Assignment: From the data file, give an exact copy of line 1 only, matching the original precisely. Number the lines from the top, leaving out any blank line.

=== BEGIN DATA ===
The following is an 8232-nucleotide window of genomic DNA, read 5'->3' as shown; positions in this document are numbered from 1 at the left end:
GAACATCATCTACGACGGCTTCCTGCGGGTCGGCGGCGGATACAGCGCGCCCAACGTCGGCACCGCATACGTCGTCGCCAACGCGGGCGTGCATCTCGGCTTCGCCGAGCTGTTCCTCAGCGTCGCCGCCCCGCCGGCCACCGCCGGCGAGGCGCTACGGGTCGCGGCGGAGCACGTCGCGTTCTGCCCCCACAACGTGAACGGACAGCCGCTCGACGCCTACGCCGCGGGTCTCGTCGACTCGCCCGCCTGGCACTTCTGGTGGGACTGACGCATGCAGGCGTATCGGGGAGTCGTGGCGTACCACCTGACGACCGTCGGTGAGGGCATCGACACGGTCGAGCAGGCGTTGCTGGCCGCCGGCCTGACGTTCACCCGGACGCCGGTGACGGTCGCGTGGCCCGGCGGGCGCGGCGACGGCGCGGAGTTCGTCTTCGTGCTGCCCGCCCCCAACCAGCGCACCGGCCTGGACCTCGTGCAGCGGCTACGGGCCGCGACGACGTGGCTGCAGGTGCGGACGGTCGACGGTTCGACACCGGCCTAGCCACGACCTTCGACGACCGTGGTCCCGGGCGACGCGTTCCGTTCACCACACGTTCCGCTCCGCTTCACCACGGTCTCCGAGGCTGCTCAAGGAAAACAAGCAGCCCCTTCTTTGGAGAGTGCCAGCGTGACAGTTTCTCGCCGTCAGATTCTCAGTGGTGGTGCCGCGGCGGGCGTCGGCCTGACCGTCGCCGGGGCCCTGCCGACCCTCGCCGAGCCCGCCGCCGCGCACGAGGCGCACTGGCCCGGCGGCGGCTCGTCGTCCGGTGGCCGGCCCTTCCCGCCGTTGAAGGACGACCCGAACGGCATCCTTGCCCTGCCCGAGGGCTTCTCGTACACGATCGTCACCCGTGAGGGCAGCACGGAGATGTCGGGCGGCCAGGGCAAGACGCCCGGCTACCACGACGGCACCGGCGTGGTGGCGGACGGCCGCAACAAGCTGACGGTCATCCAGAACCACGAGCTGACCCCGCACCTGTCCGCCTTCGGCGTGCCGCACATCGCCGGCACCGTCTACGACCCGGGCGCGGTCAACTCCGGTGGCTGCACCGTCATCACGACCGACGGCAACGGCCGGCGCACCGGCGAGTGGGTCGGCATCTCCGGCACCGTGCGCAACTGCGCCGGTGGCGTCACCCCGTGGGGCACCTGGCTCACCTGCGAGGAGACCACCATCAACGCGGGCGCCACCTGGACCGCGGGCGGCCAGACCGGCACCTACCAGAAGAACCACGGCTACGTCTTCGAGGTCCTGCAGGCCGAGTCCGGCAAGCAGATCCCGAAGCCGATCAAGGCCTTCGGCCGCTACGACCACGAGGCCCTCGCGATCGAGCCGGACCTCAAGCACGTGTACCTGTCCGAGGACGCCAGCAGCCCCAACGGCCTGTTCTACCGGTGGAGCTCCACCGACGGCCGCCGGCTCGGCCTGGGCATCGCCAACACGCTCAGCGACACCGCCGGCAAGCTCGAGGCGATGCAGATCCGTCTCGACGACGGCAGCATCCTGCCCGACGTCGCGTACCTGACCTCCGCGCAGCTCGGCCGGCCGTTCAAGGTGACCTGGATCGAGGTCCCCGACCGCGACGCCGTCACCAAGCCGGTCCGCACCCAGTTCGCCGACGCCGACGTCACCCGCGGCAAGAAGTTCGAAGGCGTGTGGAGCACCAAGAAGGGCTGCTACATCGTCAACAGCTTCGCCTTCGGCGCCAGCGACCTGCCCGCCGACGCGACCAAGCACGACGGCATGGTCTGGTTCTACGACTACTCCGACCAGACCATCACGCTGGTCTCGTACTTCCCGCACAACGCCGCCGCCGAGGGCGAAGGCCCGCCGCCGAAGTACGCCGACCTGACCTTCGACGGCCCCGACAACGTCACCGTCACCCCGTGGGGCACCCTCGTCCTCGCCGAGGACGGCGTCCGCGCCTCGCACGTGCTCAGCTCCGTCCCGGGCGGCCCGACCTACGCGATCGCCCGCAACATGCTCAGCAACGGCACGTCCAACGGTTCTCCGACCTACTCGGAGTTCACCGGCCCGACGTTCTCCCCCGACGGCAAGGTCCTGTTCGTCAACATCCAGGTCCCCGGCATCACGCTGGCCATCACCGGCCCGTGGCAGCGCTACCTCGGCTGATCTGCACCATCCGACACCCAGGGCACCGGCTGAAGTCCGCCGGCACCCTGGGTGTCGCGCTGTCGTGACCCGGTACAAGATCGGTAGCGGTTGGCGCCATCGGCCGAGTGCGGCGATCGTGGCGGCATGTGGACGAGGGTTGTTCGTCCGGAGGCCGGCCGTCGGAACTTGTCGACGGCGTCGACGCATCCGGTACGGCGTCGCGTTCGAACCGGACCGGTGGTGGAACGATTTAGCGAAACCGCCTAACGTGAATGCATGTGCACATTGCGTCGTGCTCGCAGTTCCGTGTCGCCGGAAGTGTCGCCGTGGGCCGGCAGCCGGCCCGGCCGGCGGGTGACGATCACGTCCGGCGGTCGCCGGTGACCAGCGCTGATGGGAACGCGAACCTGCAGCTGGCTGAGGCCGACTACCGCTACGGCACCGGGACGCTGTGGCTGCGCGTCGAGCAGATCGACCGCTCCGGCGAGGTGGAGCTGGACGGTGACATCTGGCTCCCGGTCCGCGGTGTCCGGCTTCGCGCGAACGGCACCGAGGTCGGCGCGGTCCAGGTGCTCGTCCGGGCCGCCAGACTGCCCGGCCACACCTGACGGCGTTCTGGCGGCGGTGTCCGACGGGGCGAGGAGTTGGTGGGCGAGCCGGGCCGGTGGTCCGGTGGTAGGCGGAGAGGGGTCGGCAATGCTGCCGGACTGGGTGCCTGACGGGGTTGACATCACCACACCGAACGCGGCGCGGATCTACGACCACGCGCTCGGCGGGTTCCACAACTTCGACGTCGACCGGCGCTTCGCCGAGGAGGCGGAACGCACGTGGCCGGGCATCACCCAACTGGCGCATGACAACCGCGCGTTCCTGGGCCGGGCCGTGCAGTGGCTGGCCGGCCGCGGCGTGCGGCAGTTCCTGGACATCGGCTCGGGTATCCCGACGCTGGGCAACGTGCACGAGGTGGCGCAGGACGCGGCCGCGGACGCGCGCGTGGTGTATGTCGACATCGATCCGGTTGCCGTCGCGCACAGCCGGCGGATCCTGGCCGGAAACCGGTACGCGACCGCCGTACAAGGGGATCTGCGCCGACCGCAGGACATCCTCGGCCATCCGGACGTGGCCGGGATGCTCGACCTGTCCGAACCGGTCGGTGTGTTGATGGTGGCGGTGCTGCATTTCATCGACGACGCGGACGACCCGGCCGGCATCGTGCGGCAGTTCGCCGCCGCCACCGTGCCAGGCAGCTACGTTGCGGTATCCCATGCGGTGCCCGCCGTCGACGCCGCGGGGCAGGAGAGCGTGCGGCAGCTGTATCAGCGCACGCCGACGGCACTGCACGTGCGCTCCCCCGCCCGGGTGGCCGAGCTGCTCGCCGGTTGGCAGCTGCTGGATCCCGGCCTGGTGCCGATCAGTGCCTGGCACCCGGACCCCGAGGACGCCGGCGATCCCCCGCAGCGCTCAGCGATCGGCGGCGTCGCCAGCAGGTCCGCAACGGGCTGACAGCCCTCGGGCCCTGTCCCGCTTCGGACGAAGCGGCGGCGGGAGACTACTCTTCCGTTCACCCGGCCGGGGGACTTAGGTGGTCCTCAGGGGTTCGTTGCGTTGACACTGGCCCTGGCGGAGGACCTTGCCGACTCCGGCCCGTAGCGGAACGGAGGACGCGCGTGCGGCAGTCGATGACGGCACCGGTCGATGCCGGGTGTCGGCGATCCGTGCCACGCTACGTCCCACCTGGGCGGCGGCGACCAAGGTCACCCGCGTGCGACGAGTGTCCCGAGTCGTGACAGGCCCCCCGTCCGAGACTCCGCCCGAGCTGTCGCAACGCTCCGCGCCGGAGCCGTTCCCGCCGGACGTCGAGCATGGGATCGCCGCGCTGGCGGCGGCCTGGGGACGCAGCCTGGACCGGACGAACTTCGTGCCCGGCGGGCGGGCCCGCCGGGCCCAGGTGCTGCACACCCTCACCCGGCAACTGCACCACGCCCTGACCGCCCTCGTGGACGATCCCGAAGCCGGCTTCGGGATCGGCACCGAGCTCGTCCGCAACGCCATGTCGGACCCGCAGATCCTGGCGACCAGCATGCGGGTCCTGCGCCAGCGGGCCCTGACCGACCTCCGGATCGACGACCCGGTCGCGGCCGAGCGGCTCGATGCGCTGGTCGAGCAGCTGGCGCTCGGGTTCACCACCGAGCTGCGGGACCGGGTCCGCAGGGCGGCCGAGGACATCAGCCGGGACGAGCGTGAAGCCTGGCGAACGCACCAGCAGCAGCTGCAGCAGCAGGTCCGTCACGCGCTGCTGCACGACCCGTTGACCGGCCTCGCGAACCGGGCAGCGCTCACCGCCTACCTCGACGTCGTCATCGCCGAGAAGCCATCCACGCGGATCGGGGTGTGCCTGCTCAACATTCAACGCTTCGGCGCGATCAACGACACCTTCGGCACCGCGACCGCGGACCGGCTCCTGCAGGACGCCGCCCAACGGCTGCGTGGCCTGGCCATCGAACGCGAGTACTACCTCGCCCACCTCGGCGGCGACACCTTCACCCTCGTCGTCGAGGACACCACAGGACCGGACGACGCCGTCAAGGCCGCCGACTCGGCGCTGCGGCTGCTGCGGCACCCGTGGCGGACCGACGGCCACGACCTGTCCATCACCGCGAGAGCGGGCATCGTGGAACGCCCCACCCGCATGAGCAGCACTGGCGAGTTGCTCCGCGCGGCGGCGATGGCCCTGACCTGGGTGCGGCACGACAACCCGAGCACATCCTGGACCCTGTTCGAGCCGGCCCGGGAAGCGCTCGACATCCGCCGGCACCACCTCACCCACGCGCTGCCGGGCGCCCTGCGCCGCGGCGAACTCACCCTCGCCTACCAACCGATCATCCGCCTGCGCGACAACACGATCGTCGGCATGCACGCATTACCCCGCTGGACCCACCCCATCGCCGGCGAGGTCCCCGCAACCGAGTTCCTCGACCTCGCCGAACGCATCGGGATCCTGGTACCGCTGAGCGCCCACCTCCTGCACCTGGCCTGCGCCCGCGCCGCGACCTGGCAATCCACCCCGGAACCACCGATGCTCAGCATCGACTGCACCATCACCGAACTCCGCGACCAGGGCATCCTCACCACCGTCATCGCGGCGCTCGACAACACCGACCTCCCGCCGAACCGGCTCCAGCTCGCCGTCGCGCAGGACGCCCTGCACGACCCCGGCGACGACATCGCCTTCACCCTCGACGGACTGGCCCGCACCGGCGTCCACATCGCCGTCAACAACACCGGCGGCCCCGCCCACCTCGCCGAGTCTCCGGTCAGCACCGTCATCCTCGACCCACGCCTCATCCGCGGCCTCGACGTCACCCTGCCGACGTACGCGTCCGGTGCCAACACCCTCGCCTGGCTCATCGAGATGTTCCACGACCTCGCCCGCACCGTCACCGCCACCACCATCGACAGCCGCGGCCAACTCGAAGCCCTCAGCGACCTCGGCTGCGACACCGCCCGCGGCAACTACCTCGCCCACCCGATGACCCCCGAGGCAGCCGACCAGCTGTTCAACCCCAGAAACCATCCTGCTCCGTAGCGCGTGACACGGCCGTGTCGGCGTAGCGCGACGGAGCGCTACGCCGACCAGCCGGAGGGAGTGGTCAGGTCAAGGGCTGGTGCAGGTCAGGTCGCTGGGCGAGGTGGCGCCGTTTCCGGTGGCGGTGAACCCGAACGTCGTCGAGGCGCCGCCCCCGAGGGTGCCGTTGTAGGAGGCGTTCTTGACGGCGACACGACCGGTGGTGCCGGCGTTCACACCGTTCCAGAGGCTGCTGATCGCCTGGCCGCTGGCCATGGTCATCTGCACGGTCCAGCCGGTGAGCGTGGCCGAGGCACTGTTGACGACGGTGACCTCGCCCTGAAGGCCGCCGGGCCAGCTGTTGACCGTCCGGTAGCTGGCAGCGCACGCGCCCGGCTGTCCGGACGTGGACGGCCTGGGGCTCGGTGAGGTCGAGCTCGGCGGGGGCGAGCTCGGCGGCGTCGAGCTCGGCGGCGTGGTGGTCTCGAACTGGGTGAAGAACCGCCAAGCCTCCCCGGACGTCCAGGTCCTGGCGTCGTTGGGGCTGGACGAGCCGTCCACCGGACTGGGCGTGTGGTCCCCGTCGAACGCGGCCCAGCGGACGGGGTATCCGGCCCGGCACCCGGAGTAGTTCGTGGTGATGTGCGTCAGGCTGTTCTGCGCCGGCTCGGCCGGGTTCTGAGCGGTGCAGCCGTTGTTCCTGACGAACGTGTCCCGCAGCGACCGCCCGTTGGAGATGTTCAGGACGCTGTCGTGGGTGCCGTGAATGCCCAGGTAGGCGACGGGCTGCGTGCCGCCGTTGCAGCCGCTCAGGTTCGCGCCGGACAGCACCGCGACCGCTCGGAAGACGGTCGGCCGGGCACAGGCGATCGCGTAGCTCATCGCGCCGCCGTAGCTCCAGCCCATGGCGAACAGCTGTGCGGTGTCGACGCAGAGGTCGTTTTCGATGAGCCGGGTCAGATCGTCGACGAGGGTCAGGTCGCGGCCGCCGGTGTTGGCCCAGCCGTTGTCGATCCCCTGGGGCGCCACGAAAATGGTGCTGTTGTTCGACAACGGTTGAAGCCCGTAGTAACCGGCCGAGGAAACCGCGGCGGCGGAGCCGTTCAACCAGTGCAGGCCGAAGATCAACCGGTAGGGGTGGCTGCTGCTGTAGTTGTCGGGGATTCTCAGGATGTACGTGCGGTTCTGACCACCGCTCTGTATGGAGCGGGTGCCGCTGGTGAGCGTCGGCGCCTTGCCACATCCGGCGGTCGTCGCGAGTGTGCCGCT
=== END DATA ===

The following is an 8232-nucleotide window of genomic DNA, read 5'->3' as shown; positions in this document are numbered from 1 at the left end: